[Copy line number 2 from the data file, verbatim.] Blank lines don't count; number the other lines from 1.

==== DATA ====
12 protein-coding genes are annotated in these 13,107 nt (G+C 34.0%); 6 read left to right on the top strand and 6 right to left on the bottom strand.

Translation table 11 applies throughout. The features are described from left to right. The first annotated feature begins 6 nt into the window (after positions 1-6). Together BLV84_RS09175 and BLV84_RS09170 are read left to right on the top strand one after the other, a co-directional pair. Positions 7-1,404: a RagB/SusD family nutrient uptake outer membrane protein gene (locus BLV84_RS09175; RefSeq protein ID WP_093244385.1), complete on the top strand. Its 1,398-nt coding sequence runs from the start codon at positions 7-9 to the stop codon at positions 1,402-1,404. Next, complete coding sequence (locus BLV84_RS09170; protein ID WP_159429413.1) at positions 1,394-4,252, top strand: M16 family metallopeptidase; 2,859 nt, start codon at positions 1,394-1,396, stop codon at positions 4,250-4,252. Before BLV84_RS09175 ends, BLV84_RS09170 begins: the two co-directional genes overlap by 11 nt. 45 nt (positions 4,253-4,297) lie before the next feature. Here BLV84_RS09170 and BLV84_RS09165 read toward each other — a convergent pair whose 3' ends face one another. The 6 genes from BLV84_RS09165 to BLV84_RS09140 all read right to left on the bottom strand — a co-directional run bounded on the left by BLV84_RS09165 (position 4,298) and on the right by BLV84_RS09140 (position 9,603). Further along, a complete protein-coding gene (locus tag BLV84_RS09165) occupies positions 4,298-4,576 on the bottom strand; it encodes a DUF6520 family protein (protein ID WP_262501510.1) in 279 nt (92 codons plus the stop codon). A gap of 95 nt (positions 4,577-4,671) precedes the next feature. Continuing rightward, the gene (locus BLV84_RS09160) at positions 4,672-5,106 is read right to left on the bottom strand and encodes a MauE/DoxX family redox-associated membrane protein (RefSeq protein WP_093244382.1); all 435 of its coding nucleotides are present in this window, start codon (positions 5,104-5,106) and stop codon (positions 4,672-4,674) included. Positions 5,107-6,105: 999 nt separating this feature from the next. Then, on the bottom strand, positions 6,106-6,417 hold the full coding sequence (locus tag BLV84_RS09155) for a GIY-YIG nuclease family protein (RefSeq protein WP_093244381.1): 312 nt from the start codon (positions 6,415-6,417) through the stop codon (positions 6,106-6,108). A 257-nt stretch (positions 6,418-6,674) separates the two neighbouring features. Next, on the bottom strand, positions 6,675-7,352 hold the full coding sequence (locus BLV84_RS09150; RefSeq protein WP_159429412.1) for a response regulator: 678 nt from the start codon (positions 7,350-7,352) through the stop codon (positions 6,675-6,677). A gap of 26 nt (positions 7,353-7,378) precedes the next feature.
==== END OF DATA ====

Translation table 11 applies throughout. The features are described from left to right. The first annotated feature begins 6 nt into the window (after positions 1-6). Together BLV84_RS09175 and BLV84_RS09170 are read left to right on the top strand one after the other, a co-directional pair. Positions 7-1,404: a RagB/SusD family nutrient uptake outer membrane protein gene (locus BLV84_RS09175; RefSeq protein ID WP_093244385.1), complete on the top strand. Its 1,398-nt coding sequence runs from the start codon at positions 7-9 to the stop codon at positions 1,402-1,404. Next, complete coding sequence (locus BLV84_RS09170; protein ID WP_159429413.1) at positions 1,394-4,252, top strand: M16 family metallopeptidase; 2,859 nt, start codon at positions 1,394-1,396, stop codon at positions 4,250-4,252. Before BLV84_RS09175 ends, BLV84_RS09170 begins: the two co-directional genes overlap by 11 nt. 45 nt (positions 4,253-4,297) lie before the next feature. Here BLV84_RS09170 and BLV84_RS09165 read toward each other — a convergent pair whose 3' ends face one another. The 6 genes from BLV84_RS09165 to BLV84_RS09140 all read right to left on the bottom strand — a co-directional run bounded on the left by BLV84_RS09165 (position 4,298) and on the right by BLV84_RS09140 (position 9,603). Further along, a complete protein-coding gene (locus tag BLV84_RS09165) occupies positions 4,298-4,576 on the bottom strand; it encodes a DUF6520 family protein (protein ID WP_262501510.1) in 279 nt (92 codons plus the stop codon). A gap of 95 nt (positions 4,577-4,671) precedes the next feature. Continuing rightward, the gene (locus BLV84_RS09160) at positions 4,672-5,106 is read right to left on the bottom strand and encodes a MauE/DoxX family redox-associated membrane protein (RefSeq protein WP_093244382.1); all 435 of its coding nucleotides are present in this window, start codon (positions 5,104-5,106) and stop codon (positions 4,672-4,674) included. Positions 5,107-6,105: 999 nt separating this feature from the next. Then, on the bottom strand, positions 6,106-6,417 hold the full coding sequence (locus tag BLV84_RS09155) for a GIY-YIG nuclease family protein (RefSeq protein WP_093244381.1): 312 nt from the start codon (positions 6,415-6,417) through the stop codon (positions 6,106-6,108). A 257-nt stretch (positions 6,418-6,674) separates the two neighbouring features. Next, on the bottom strand, positions 6,675-7,352 hold the full coding sequence (locus BLV84_RS09150; RefSeq protein WP_159429412.1) for a response regulator: 678 nt from the start codon (positions 7,350-7,352) through the stop codon (positions 6,675-6,677). A gap of 26 nt (positions 7,353-7,378) precedes the next feature.